FINPREP - Concept Notes Chapter Name Indian Contract Act Chapter No. 1A
G. Communication of Performance: If an offer is made in the form of a promise in return for an act, the performance of that act, even without any communication thereof, is to be treated as an acceptance of the offer. H. Revocation of offer and acceptance: Under sec. 4, the communication of a revo revocation cation (to offer and to acceptance) is complete: As against the person who makes it, when it is put into a course of transmission to the person to whom it is made so as to be out of the power of the person who makes it; As against the person to whom it is made, when it comes to his knowledge. Example: : If ’A’ revoke proposal made to ‘B’ by a telegram, the revocation will be complete, as for as ‘A’ is concerned when ‘A’ have dispatched the telegram. But as far as ‘B’ is concerned, it will be complete only when ‘B’ receives the telegram. As regards revocation of acceptance, ‘A’ can revoke his acceptance to ‘B’ by a telegram. This revocation of acceptance for ‘A’ will be complete when ‘A’ dispatches the telegram and against ‘B’, it will be complete when it reaches ‘B’ Under Sec.5, a proposal may be revoked at any time, before the communication of its acceptance is complete as against the proposer. An acceptance may be revoked at any time before the communication of acceptance is complete as against the accep acceptor. Important points to be noted: Where the acceptor fails to fulfill certain conditions precedent to acceptance, then the proposal p gets revoked. Death or insanity of the proposer would result in automatic revocation of the proposal but only if the fact of f death or insanity comes to the knowledge of the acceptor. The time for acceptance lapses, if the acceptance is not given within the specified time and where no time is specified, then within a reasonable time.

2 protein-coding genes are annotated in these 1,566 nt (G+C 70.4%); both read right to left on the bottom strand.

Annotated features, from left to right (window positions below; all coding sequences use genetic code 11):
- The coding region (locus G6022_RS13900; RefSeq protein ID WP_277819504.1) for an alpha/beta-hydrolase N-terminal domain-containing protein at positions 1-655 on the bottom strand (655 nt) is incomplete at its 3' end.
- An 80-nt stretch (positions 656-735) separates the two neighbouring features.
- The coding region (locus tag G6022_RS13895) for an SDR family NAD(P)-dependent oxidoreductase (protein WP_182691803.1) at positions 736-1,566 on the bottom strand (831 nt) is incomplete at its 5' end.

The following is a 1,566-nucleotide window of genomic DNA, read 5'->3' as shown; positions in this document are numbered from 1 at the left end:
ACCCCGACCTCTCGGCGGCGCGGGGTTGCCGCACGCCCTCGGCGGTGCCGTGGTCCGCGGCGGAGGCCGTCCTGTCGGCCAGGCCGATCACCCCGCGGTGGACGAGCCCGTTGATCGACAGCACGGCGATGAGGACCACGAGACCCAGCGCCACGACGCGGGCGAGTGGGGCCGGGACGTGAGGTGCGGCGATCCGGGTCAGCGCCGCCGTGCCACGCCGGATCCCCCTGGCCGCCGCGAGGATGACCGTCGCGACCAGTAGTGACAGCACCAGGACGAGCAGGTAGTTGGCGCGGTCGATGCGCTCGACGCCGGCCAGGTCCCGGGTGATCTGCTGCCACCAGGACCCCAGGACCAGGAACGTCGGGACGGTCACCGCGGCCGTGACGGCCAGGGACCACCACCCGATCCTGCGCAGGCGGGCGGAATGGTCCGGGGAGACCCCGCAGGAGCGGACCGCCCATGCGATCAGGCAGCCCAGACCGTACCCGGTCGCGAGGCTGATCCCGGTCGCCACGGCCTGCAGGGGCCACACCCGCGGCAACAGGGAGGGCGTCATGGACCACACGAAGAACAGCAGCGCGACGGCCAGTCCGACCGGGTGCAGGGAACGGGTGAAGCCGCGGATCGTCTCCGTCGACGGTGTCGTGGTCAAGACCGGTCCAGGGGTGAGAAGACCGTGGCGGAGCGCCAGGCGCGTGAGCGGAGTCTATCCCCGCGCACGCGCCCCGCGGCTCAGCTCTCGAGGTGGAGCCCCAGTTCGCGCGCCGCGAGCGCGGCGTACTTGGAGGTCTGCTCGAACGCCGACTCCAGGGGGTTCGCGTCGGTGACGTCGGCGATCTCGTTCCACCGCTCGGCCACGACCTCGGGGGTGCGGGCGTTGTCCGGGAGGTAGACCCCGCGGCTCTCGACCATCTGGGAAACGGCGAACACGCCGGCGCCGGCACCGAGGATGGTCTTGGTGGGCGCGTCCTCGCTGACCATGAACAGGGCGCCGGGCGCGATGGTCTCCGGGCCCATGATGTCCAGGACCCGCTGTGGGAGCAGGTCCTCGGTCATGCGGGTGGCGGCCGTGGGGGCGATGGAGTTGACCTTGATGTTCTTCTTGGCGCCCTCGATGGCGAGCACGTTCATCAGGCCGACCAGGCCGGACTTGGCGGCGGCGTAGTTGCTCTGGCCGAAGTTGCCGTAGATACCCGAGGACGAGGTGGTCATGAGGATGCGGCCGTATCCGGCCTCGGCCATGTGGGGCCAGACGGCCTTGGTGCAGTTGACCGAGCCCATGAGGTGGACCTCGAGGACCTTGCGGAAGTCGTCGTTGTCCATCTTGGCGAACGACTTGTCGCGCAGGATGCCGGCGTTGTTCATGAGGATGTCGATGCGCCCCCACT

FINPREP - Concept Notes Chapter Name Indian Contract Act Chapter No. 1A
Unit 2 – Consideration What is Consideration? Definition – Sec. 2 (d) When, at the desire of the promisor, the promisee or any other person has done or abstained from doing, or does or abstains from doing, or promises to do or to abstain from doing, something, such act or abstinence or promise is called a consideration for the promise. From the above definition it is observed that: Consideration is doing or not doing something, which the promisor desires to be done or not done Consideration must be at the desire of the promisor Consideration may move from one person to any other person Consideration may be past, present or future and Consideration should be real though not adequate. Consideration is identified as quid pro quo (something for something) from its promise of the promisor prom

A.

B.
a) b) c)

d) e) f) g) h)